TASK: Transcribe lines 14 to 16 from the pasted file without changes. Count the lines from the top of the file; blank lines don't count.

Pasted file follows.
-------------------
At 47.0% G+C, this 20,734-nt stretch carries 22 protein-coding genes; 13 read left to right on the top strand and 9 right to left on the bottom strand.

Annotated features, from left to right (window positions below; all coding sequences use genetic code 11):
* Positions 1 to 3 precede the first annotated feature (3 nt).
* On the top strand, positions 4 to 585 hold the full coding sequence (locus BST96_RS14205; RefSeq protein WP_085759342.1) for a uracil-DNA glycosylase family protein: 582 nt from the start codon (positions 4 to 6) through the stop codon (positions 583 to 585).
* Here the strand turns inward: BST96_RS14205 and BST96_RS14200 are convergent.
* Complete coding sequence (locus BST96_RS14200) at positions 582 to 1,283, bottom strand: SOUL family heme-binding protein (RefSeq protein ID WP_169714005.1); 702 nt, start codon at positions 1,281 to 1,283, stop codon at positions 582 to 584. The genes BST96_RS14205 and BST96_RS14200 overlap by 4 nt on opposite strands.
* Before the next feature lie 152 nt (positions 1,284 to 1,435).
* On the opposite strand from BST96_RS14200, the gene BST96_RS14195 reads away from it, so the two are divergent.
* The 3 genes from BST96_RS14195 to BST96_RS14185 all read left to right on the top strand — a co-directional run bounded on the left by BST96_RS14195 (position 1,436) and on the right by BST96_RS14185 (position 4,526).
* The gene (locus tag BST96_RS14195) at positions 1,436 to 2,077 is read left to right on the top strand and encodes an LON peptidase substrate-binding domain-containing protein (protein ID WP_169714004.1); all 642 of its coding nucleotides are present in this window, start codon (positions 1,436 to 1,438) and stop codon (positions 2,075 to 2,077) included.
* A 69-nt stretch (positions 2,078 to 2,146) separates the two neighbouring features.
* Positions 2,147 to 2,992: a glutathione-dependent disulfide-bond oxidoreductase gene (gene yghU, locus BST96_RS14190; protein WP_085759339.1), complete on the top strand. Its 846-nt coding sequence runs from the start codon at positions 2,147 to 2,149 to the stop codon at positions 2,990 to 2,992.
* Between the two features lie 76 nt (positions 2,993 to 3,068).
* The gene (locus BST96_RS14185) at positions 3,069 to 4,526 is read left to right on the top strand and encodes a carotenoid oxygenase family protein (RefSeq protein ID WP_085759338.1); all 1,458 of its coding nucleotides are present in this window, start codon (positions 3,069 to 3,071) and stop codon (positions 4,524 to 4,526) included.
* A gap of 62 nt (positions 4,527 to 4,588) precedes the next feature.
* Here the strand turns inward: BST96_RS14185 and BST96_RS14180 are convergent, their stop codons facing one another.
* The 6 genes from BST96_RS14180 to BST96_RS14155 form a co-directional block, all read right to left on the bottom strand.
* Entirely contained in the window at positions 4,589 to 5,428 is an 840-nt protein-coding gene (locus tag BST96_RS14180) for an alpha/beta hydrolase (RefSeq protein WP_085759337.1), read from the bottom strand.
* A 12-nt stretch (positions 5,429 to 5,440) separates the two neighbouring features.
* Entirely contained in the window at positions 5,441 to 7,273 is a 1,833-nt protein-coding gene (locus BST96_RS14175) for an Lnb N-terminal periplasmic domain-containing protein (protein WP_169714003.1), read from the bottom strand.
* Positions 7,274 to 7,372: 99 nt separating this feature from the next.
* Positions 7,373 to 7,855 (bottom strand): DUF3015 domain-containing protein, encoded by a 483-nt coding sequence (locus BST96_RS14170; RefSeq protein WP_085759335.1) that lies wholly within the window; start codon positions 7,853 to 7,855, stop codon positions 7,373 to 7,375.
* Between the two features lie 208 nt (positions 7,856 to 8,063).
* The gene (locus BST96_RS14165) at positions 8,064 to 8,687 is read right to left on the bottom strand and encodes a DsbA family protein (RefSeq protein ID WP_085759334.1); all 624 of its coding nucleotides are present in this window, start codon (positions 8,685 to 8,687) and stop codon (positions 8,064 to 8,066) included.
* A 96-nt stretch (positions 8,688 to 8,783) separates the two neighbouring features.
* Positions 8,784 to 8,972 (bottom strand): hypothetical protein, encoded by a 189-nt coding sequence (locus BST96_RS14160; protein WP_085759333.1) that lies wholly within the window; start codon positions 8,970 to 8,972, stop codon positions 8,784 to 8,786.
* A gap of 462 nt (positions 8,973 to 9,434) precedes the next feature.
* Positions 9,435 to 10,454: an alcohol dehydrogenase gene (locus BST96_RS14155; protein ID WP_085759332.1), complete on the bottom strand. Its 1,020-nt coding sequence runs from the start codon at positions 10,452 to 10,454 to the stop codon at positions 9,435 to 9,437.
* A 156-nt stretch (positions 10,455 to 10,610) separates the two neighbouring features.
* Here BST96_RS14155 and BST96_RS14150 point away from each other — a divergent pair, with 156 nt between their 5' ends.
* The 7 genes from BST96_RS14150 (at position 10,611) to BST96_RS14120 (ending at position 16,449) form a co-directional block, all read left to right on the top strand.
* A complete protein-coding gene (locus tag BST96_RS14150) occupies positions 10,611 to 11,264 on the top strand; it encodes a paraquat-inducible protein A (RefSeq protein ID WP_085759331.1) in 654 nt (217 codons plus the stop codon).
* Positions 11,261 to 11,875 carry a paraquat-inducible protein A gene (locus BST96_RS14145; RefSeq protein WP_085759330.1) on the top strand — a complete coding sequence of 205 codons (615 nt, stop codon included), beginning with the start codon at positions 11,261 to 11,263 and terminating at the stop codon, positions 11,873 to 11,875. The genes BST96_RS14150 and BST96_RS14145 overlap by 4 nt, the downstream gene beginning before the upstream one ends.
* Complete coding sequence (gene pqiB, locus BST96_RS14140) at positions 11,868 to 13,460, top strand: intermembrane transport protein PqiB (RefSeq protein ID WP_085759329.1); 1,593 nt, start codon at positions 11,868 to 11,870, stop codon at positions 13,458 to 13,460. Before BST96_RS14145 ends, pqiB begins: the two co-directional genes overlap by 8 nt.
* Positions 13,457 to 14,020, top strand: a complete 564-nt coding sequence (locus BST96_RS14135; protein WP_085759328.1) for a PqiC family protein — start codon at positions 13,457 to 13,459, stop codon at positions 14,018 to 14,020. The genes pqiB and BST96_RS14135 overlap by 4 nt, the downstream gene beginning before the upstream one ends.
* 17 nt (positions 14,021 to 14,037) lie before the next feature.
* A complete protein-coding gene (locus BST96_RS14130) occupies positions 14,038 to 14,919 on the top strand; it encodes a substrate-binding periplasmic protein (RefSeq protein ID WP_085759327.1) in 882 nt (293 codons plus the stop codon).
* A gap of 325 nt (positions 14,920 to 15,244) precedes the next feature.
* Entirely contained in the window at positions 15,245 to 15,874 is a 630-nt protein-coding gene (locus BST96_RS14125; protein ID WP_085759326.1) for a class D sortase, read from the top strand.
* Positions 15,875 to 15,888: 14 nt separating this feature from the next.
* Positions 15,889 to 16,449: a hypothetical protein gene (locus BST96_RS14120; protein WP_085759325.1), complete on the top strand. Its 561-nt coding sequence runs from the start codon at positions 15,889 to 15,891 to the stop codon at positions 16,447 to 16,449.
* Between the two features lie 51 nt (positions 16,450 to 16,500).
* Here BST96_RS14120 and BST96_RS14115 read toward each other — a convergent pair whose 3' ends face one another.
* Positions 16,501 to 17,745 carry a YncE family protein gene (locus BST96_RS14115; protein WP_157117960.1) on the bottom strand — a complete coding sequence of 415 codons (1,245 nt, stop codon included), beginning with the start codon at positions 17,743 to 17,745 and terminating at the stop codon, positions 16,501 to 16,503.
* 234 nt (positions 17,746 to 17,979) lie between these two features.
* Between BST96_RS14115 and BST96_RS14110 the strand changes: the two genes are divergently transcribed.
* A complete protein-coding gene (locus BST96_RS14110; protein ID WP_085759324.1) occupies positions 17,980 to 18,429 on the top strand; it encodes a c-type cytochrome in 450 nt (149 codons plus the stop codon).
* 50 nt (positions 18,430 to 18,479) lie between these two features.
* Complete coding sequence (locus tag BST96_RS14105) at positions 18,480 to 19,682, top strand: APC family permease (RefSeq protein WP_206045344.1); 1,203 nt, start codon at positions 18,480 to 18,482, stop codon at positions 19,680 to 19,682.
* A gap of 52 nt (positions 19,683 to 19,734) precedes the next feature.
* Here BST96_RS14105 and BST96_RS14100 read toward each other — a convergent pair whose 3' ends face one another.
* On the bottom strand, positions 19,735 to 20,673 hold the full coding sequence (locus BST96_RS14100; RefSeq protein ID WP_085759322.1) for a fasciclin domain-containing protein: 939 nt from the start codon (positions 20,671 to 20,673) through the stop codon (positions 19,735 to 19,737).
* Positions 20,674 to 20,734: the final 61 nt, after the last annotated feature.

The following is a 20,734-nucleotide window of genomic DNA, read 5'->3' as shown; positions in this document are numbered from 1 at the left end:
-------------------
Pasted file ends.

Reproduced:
* The gene (locus BST96_RS14185) at positions 3,069 to 4,526 is read left to right on the top strand and encodes a carotenoid oxygenase family protein (RefSeq protein ID WP_085759338.1); all 1,458 of its coding nucleotides are present in this window, start codon (positions 3,069 to 3,071) and stop codon (positions 4,524 to 4,526) included.
* A gap of 62 nt (positions 4,527 to 4,588) precedes the next feature.
* Here the strand turns inward: BST96_RS14185 and BST96_RS14180 are convergent, their stop codons facing one another.